That said, an eye cream with caffeine (typically listed as green tea) can help "wake up" tired-looking eyes. Or you can always take a couple of moistened green tea bags and place them under your eyes for an instant soothing treatment. 


Conceal dark circles. 

Tending to dark circles is more of a long-term venture, but for a quick fix, makeup works like a charm. Take this tip from makeup artist Jenny Patinkin: "My tip is to apply concealer only where you need it and then blend it all in so that it fades naturally into the rest of your makeup or complexion," she says. (Find the full tutorial here.)

After applying concealer with precision, she likes to further brighten the area by applying an extra hit of concealer on the inner corners: "You can get a little pop without risking any smudging," she notes.


Conceal eye bags. 

If you're dealing with eye bags, placing concealer directly on the swollen skin only accentuates the puffiness. Rather, try this trick from celebrity makeup artist Mary Irwin: "Use a lighter color concealer directly underneath the eye bag and a slightly darker concealer on the eye bag. It's a visual trick that contours the under-eye," she told us.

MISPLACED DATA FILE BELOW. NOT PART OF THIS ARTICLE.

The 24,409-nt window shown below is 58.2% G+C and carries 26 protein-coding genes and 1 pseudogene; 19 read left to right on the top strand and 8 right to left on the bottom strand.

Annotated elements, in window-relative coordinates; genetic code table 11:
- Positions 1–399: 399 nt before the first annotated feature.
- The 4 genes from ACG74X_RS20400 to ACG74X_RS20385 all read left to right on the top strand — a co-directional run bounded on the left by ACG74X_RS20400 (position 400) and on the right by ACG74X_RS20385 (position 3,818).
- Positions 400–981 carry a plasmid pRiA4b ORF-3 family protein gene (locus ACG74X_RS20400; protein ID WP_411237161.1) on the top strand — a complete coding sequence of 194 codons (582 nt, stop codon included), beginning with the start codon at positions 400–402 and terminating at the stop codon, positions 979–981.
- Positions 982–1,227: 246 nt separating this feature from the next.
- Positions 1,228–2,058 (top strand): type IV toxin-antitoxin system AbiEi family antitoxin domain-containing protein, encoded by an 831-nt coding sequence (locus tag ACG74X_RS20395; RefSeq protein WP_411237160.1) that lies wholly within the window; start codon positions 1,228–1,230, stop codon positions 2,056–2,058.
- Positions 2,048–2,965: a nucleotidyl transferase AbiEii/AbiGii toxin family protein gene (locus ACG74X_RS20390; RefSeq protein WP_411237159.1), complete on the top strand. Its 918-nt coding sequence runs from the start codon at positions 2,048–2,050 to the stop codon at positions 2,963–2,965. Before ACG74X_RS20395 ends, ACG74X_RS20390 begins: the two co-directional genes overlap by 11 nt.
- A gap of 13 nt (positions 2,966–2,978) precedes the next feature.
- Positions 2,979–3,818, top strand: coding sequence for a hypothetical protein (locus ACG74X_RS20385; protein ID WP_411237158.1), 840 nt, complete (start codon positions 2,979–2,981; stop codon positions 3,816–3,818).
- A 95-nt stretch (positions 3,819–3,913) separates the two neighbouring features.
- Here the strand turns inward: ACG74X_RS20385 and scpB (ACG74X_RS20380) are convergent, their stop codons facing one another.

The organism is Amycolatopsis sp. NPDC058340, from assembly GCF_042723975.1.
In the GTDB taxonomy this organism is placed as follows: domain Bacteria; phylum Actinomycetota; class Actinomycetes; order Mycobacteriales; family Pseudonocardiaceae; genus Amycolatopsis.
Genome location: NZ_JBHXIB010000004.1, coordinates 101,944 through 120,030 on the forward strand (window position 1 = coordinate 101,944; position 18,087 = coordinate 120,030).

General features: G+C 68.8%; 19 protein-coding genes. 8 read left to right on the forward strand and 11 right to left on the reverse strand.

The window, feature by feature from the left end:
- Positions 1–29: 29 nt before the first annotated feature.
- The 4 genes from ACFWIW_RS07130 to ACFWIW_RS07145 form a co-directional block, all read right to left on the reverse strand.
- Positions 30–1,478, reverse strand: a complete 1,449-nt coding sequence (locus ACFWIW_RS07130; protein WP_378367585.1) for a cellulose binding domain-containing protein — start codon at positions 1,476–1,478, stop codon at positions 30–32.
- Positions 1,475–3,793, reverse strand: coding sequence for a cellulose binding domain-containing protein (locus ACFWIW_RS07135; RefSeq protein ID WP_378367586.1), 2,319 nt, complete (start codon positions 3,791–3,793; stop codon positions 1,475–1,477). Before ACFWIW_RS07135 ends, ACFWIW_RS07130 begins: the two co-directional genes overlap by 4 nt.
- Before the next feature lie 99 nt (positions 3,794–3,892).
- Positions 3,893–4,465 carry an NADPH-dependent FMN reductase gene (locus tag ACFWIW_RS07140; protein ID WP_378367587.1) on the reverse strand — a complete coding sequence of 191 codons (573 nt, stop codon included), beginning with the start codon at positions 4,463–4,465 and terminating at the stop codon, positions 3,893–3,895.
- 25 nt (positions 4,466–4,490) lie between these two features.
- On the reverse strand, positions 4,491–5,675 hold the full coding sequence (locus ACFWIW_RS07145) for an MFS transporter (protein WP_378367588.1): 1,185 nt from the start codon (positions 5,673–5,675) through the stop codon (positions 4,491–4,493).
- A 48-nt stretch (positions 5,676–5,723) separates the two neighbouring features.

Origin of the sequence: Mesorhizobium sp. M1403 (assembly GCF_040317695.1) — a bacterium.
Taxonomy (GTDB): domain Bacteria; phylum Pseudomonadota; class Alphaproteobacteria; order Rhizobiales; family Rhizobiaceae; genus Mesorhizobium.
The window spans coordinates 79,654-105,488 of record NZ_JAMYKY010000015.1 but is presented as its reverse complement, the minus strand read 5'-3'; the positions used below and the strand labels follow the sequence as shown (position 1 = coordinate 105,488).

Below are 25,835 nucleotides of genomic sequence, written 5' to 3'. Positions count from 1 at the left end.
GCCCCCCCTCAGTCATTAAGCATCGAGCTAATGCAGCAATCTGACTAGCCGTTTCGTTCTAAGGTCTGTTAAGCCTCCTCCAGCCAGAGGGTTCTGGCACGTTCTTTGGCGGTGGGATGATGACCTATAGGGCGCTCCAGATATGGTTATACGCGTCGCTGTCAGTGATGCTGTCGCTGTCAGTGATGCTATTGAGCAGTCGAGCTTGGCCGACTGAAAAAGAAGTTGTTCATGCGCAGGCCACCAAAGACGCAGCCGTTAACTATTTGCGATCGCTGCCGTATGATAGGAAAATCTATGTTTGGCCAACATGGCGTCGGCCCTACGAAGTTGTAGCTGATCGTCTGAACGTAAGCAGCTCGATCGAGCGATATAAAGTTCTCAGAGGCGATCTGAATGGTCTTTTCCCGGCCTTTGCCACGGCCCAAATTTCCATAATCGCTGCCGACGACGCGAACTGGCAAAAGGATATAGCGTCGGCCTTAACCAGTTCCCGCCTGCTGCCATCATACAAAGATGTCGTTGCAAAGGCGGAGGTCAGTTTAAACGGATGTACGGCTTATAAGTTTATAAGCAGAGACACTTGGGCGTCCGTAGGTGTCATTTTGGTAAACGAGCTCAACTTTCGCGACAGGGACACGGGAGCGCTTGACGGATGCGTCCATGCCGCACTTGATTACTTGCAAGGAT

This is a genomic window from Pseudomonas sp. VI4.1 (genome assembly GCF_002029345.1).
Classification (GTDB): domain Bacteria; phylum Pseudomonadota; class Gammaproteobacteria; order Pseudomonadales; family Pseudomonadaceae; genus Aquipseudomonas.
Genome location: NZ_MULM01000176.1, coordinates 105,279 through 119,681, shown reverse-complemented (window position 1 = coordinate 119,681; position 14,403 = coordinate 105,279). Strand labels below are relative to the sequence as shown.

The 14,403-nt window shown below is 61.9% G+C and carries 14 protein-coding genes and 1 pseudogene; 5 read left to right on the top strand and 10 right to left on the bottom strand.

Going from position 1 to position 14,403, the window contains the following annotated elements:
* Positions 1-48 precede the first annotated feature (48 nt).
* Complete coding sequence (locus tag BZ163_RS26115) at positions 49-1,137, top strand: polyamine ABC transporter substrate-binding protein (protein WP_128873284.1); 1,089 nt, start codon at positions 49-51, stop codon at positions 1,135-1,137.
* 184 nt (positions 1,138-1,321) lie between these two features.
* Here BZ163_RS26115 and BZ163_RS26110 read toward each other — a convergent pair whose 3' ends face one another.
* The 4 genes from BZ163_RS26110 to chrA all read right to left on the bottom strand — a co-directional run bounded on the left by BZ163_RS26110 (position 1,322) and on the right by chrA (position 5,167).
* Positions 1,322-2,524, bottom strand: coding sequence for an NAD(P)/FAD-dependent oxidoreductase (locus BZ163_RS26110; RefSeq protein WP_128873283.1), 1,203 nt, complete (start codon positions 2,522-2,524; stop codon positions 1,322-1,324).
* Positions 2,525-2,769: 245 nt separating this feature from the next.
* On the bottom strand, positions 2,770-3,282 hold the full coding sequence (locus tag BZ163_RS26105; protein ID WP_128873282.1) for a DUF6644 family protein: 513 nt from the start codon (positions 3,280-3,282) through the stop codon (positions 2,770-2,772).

You're essentially using two shades to create the illusion of lift—using a light, bouncy concealer underneath a puffy area can elevate the surrounding skin, while a richer hue on top of the bag can help recede any ballooned creases. (See here for the full breakdown.)


Try a cat eye.

"A cat eye will help to elongate and lengthen any eye shape," says Compton. "I like to tight-line my liquid liner (keep the liner as close to the lashes as possible) because a bolder, thicker cat eye can end up looking really heavy and dark." If you're a winged-liner novice, check out this tip to keep the line razor-sharp, every time. 


Use liner below the lash line.

"A little liner under the eyes can instantly make them appear bigger," Patinkin once told us. However, you might not want to shade directly on the bottom waterline (unless you're using a white or nude pencil), as this can actually narrow your eyes and make them appear smaller. 

Rather, take your liner and smudge just below the lash line. "By creating a subtle, horizontal shadow under the eyes, it creates the illusion that the bottom lash line is lower, which in turn makes the eyes look bigger and taller," she says. 

The color matters, too: "Try soft shades of brown for this, unless the look calls for black liner," suggests celebrity makeup artist A.J. Crimson. A black rim offers a more defined look, but if you're gunning for a natural, soft beat, try a taupe, brown, or gray shade. 


Create faux lashes with liquid liner.